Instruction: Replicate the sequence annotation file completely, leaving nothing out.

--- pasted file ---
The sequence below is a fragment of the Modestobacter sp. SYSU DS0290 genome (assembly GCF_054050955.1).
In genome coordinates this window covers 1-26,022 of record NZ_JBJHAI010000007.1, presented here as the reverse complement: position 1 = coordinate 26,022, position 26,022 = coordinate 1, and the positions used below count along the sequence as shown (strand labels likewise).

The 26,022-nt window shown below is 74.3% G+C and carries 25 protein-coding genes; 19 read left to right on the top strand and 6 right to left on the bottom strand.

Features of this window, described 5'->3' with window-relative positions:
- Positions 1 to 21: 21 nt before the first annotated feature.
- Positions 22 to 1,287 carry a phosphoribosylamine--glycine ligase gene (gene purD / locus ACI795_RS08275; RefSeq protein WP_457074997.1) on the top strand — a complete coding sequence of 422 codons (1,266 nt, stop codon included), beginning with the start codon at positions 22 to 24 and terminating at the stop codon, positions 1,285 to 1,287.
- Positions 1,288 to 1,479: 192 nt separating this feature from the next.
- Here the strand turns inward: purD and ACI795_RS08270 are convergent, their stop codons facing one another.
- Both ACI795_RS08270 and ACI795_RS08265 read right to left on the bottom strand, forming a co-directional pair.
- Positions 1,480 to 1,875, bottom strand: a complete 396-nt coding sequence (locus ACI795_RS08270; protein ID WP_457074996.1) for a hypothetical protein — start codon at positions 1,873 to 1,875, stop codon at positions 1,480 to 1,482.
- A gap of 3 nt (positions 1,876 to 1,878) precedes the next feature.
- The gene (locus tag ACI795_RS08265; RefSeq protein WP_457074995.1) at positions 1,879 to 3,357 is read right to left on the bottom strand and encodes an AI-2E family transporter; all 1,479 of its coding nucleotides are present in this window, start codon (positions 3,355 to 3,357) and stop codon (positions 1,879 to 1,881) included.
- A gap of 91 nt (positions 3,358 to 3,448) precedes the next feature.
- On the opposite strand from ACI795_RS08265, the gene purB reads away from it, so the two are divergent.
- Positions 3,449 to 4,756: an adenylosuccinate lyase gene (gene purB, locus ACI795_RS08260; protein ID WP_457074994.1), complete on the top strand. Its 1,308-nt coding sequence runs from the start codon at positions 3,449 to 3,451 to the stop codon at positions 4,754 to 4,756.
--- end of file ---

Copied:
The sequence below is a fragment of the Modestobacter sp. SYSU DS0290 genome (assembly GCF_054050955.1).
In genome coordinates this window covers 1-26,022 of record NZ_JBJHAI010000007.1, presented here as the reverse complement: position 1 = coordinate 26,022, position 26,022 = coordinate 1, and the positions used below count along the sequence as shown (strand labels likewise).

The 26,022-nt window shown below is 74.3% G+C and carries 25 protein-coding genes; 19 read left to right on the top strand and 6 right to left on the bottom strand.

Features of this window, described 5'->3' with window-relative positions:
- Positions 1 to 21: 21 nt before the first annotated feature.
- Positions 22 to 1,287 carry a phosphoribosylamine--glycine ligase gene (gene purD / locus ACI795_RS08275; RefSeq protein WP_457074997.1) on the top strand — a complete coding sequence of 422 codons (1,266 nt, stop codon included), beginning with the start codon at positions 22 to 24 and terminating at the stop codon, positions 1,285 to 1,287.
- Positions 1,288 to 1,479: 192 nt separating this feature from the next.
- Here the strand turns inward: purD and ACI795_RS08270 are convergent, their stop codons facing one another.
- Both ACI795_RS08270 and ACI795_RS08265 read right to left on the bottom strand, forming a co-directional pair.
- Positions 1,480 to 1,875, bottom strand: a complete 396-nt coding sequence (locus ACI795_RS08270; protein ID WP_457074996.1) for a hypothetical protein — start codon at positions 1,873 to 1,875, stop codon at positions 1,480 to 1,482.
- A gap of 3 nt (positions 1,876 to 1,878) precedes the next feature.
- The gene (locus tag ACI795_RS08265; RefSeq protein WP_457074995.1) at positions 1,879 to 3,357 is read right to left on the bottom strand and encodes an AI-2E family transporter; all 1,479 of its coding nucleotides are present in this window, start codon (positions 3,355 to 3,357) and stop codon (positions 1,879 to 1,881) included.
- A gap of 91 nt (positions 3,358 to 3,448) precedes the next feature.
- On the opposite strand from ACI795_RS08265, the gene purB reads away from it, so the two are divergent.
- Positions 3,449 to 4,756: an adenylosuccinate lyase gene (gene purB, locus ACI795_RS08260; protein ID WP_457074994.1), complete on the top strand. Its 1,308-nt coding sequence runs from the start codon at positions 3,449 to 3,451 to the stop codon at positions 4,754 to 4,756.